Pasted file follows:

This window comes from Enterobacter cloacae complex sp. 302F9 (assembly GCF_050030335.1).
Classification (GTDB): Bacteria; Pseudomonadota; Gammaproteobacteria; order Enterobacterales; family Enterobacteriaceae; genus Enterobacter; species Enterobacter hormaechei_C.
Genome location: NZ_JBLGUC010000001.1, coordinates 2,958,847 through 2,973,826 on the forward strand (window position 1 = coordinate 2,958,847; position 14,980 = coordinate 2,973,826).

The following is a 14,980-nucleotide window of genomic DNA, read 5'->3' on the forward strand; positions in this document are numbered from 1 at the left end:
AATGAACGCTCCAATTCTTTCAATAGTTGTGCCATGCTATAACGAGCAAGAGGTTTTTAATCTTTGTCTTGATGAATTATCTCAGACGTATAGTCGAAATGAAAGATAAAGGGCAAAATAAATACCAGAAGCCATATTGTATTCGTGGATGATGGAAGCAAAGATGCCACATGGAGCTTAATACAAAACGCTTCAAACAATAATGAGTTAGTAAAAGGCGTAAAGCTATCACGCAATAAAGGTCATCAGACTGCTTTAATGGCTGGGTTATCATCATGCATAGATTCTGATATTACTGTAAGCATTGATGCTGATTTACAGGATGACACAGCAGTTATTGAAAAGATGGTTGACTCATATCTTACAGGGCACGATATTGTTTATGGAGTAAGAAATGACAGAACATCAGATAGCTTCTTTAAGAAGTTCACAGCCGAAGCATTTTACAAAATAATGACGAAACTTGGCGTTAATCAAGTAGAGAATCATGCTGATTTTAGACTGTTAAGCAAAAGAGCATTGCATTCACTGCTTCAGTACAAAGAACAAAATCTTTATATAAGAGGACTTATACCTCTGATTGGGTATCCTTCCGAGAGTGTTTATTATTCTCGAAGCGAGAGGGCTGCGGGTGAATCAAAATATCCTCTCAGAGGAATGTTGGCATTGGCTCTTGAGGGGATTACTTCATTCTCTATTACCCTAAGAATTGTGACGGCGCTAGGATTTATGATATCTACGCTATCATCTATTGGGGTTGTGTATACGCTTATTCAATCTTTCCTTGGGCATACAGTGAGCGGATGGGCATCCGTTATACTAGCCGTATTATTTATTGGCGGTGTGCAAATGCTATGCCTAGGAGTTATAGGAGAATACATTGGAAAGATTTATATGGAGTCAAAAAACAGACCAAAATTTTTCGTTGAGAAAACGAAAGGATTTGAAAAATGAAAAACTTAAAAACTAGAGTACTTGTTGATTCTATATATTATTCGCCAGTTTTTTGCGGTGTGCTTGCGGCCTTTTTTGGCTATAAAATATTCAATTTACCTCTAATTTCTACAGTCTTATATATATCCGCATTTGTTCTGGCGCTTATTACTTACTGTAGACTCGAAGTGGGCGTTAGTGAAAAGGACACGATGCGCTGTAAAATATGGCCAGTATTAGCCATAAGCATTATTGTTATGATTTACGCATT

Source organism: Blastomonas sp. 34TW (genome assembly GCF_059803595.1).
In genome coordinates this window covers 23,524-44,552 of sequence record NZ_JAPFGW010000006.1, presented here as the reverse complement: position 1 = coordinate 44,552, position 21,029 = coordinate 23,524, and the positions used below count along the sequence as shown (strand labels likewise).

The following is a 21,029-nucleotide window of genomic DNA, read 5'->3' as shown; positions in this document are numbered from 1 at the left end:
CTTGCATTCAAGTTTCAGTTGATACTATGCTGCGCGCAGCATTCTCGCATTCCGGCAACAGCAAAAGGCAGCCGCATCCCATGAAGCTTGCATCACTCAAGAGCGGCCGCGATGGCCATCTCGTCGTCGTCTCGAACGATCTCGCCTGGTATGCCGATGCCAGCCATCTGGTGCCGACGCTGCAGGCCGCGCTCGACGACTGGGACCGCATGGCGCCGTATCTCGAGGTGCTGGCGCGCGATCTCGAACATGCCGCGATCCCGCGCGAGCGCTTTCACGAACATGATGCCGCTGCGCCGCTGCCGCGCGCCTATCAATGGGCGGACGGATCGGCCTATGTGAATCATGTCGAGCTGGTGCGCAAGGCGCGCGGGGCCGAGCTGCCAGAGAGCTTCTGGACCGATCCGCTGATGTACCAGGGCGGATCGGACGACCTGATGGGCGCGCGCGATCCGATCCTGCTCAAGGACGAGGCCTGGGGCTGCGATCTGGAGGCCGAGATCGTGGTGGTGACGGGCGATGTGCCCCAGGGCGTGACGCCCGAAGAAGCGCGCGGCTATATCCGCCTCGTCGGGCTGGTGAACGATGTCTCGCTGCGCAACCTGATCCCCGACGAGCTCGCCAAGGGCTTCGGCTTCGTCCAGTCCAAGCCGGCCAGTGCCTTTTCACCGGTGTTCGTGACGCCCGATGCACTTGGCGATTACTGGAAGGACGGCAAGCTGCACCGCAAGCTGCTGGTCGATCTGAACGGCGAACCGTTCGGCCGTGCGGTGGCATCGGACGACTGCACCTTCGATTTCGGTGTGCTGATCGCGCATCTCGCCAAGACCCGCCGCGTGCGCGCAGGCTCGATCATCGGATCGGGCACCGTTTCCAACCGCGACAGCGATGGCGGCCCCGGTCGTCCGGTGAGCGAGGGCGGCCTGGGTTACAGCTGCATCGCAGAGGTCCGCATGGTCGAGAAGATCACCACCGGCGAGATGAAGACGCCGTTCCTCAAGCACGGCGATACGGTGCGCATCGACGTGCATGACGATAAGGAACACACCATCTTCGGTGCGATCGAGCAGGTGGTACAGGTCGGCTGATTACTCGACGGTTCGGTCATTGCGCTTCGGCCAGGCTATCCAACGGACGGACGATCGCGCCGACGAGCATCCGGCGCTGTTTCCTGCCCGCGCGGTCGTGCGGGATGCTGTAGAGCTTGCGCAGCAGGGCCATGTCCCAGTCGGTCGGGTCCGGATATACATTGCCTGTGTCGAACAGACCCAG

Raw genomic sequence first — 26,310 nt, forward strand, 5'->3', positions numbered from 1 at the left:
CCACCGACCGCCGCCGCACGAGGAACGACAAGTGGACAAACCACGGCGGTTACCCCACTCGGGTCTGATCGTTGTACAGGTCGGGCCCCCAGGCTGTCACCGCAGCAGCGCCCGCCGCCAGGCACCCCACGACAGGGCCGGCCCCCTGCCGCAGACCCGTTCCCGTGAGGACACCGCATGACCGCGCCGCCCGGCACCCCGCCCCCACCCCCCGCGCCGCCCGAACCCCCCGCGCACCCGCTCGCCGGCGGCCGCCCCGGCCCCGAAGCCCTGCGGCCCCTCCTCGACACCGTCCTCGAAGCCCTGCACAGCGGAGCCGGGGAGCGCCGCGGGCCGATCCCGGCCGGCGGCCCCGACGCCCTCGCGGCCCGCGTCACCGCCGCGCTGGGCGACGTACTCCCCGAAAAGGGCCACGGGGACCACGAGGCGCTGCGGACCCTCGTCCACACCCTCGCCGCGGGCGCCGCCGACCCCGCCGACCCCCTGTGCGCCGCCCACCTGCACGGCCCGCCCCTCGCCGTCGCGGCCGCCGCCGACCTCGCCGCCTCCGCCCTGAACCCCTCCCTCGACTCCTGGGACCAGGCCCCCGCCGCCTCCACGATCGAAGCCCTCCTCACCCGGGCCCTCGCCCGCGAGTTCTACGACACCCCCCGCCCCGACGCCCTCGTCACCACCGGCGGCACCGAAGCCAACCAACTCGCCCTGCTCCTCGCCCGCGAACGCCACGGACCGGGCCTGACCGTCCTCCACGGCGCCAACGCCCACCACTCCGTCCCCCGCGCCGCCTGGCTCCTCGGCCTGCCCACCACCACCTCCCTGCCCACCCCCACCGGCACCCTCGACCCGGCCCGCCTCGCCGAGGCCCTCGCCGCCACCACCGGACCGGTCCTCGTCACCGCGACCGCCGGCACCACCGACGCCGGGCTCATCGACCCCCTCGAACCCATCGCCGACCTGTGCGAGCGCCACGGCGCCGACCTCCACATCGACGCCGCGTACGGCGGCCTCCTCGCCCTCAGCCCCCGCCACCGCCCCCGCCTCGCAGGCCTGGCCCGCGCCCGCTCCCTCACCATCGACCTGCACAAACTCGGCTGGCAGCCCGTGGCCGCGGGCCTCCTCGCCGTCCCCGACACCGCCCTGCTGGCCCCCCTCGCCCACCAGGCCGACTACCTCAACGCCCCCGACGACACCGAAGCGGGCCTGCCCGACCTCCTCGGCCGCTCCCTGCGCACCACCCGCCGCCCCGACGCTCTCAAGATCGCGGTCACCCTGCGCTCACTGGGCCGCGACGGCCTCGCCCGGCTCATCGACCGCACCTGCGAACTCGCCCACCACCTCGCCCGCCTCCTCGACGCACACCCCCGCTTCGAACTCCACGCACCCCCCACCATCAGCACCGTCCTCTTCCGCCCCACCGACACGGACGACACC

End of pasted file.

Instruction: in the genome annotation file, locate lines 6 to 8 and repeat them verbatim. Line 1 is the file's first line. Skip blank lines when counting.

Source organism: Blastomonas sp. 34TW (genome assembly GCF_059803595.1).
In genome coordinates this window covers 23,524-44,552 of sequence record NZ_JAPFGW010000006.1, presented here as the reverse complement: position 1 = coordinate 44,552, position 21,029 = coordinate 23,524, and the positions used below count along the sequence as shown (strand labels likewise).

The following is a 21,029-nucleotide window of genomic DNA, read 5'->3' as shown; positions in this document are numbered from 1 at the left end: